Four years after qualifying for the London Olympics only to have that dashed by a life-changing ruling over his “failure to be available” for three drug tests in an 18-month period, Lenexa’s Cam F. Awesome again is on the verge of an Olympic berth after winning a second straight U.S. Olympic Boxing trials title.
He departs Monday from Colorado Springs for Azerbaijan for a 10-day “acclimation camp” before a qualifying tournament to secure a place at the upcoming Rio Olympics.
When he begins competition next week depends on how many other competitors are there in the 201-pound division.
“I’m hoping no one shows up,” he said, laughing, on Friday. “ ‘Make weight, and you’re a champion.’ ”
Premium content for only $0.99
For the most comprehensive local coverage, subscribe today.
Awesome likes to use comedy as a stress reliever, which is why he was going to do another of his stand-up gigs on Saturday in Colorado Springs and may seek to find an audience in Baku, Azerbaijan.
In the hotel lobby, he figures, there might be some people who speak English. Perhaps they’d appreciate his observations about Baku, where he has competed before and recalled that everyone either was driving a Bentley or homeless.
Humoring himself or not, there’s no getting away from the stress of this now.
If he fails to win this tournament, his last chance to qualify will be in Venezuela July 3-8 — when he’d rather be “preparing to prepare for the Olympics” than desperate to make it.
So while he feels like he’s compartmentalizing his anxieties well enough by day, he’s apparently less able to contain it at night.
“I’ve been told I’m sleep-eating, and I wake up with peanut butter on me,” he said in another phone interview a few weeks ago.
Then again, he added, “I’m not murdering anybody in my sleep, so I don’t really see an issue.”
Controlling what he can control in the waking hours in the month he’s been in Colorado Springs, Awesome has been staying true to his veganism and accelerating his conditioning.
That has included repeated ventures to the dreaded Incline that starts at about 6,500 feet elevation and skies to 8,500 in less than a mile.
“When you get to the top, there’s no concession stand, there’s no water foundation, there’s no vending machine,” said Awesome, who has reduced his time to the top from about 70 minutes to 42.
So be it.
Because the only real relief he seeks now is to win his way to Rio.
In scan mode
▪ Then Lenroy Thompson, Awesome came to Kansas City from New York via Florida to work with legendary coach John Brown, who now is the president of USA Boxing and to whom Awesome is forever grateful.
In an interview, Brown called Awesome both “the funniest human being I’ve ever been around” (for humor marked by clever exaggeration and juxtaposition) and “my best friend in the whole world” though they come from entirely different worlds. He dearly hopes Awesome makes the U.S. team.
▪ When Awesome told me about “sleep-eating,” I felt the need to tell him one of the dumb jokes I once heard and have committed to memory. “Last night, I dreamed I was eating a marshmallow. When I woke up, my pillow was gone.” … Boom. Surely out of pity, he laughed and said, “I’ll take that.”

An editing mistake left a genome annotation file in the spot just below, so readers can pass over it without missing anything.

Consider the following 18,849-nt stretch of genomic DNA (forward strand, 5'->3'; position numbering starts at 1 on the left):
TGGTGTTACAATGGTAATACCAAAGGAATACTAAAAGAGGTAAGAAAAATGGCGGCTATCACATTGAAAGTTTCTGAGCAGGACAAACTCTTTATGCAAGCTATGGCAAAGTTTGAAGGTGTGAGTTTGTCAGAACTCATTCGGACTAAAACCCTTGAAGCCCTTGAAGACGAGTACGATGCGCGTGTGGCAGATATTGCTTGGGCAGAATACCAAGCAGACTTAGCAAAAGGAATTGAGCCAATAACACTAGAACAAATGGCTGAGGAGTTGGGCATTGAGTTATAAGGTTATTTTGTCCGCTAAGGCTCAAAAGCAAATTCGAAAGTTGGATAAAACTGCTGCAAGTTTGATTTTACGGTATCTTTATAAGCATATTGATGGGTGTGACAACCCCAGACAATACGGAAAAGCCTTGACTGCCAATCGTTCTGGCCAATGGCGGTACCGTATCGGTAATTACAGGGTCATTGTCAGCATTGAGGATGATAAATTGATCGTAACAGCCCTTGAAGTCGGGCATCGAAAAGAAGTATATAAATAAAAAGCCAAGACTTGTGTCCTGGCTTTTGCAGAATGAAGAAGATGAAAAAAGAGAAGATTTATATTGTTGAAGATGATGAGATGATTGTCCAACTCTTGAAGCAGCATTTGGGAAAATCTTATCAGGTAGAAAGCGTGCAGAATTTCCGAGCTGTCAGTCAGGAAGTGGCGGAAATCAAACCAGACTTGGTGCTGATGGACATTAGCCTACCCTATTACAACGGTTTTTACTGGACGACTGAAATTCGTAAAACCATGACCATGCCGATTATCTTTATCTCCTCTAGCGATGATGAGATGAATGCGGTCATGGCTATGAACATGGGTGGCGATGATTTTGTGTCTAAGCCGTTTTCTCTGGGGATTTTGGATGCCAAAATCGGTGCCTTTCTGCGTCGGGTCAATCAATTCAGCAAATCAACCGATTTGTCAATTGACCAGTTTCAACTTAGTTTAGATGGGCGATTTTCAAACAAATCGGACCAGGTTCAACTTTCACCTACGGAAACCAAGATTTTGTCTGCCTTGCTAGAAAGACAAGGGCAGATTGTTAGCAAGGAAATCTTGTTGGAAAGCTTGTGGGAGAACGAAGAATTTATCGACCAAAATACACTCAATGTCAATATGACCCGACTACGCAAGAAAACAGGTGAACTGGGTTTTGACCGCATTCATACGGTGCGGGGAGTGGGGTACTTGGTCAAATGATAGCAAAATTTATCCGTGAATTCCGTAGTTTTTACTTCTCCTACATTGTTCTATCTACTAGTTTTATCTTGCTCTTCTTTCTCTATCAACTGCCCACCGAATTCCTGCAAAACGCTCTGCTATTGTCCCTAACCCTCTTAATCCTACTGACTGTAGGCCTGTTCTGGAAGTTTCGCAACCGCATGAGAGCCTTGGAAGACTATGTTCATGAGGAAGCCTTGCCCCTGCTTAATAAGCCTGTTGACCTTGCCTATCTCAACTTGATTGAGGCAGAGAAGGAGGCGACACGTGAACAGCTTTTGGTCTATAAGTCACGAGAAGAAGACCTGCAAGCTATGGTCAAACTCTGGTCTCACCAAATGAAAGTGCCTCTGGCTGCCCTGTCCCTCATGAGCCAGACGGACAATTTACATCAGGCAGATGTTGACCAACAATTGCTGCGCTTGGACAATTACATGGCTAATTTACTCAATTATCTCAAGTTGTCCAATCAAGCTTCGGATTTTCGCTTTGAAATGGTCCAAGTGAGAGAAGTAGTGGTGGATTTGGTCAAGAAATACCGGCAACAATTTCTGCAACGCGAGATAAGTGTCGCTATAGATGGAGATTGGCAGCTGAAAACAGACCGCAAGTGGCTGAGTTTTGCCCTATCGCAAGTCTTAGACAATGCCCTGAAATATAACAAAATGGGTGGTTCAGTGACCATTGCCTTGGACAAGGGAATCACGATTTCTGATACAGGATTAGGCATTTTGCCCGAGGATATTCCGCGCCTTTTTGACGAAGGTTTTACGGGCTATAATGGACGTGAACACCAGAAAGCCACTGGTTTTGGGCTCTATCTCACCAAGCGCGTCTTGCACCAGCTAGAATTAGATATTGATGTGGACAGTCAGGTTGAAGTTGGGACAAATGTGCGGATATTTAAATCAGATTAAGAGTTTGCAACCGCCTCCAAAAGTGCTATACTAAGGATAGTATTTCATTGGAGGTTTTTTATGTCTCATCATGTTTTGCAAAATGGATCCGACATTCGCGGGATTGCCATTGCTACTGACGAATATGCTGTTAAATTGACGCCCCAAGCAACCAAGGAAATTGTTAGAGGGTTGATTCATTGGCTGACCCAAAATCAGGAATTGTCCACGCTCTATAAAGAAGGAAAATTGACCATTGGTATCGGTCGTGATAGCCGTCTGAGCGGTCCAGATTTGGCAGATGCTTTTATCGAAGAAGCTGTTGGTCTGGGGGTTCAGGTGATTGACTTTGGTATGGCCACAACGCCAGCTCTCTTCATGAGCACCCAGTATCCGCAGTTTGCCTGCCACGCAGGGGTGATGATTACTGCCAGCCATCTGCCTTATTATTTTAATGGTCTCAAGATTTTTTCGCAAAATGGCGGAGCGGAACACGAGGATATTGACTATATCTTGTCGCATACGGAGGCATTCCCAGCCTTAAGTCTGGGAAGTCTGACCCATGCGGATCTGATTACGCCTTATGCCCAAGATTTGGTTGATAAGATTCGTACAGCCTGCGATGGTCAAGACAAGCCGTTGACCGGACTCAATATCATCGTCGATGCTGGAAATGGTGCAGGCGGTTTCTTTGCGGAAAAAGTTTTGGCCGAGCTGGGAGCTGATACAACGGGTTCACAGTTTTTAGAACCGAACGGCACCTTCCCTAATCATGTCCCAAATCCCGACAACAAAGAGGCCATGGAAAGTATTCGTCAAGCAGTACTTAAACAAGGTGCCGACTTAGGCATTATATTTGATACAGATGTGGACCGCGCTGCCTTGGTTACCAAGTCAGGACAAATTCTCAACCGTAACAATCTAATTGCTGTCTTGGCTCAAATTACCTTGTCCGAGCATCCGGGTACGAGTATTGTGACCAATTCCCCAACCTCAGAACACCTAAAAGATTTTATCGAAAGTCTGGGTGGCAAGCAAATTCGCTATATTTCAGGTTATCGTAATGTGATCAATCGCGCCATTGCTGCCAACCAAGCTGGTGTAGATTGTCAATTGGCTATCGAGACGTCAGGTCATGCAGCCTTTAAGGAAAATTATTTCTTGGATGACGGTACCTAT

▪ There were a lot of Royals highlights last week, but maybe nothing was more stirring than seeing every outfielder and infielder go to Brett Eibner’s side when he suffered an ankle injury against Tampa. If you missed it, check out the second photo in Star photographer John Sleezer’s gallery from that night.
▪ Ten years ago today, the Royals made Luke Hochevar the only overall No. 1 pick in franchise history. It was a special day, he recalled last week, though adding that to those given much, “much is expected.”
For years of Hochevar’s ups and downs, the decision symbolized the futility of the franchise overall and apparent failure to launch even under the Dayton Moore regime. “The struggles,” as Hochevar called those years, hurt. “At the end of the day, you’ve got to answer to yourself. It’s impossible to lie to yourself.” All he knew to do was try to keep giving his best.
Now he is just the opposite: a symbol of resolve and patience and the ability to evolve and grow for a franchise whose entire reincarnation depended on that.
▪ Hochevar found his place in the bullpen in 2013, and he was crucial in the 2015 postseason run. In nine appearances, he surrendered no runs and six hits and worked two innings to get the win in the decisive Game 5 of the World Series.
All along, Hochevar said, he felt support from general manager Dayton Moore and manager Ned Yost, who always “loved his stuff” and personality and says his career went into “hyper-drive” in the bullpen.
That faith “speaks volumes,” Hochevar said, “and I think that’s a big reason you keep pushing for the mark. … You play this game to win championships and to be part of something bigger than yourself.”
▪ Technically, Moore didn’t draft Hochevar. But since Moore was hired days before that draft and began the job officially soon thereafter, it’s a matter of conjecture how much input he had. Or as Hochevar put it with a smile: “Well, Dayton’s the only one that I know.”
▪ Why it’s called “7 Highway” instead of “Highway 7” here remains an unsolved mystery, though I was pleased to discover that Star colleague Mike Hendricks took a run at solving it a few years ago. In 2002, he called linguists at three area universities, representatives of the Missouri and Kansas highway departments, pored over the Dictionary of American Regional English and scoured the internet.
And got nowhere but a few guesses. Any insight appreciated. “Anyone? Anyone? … Bueller?”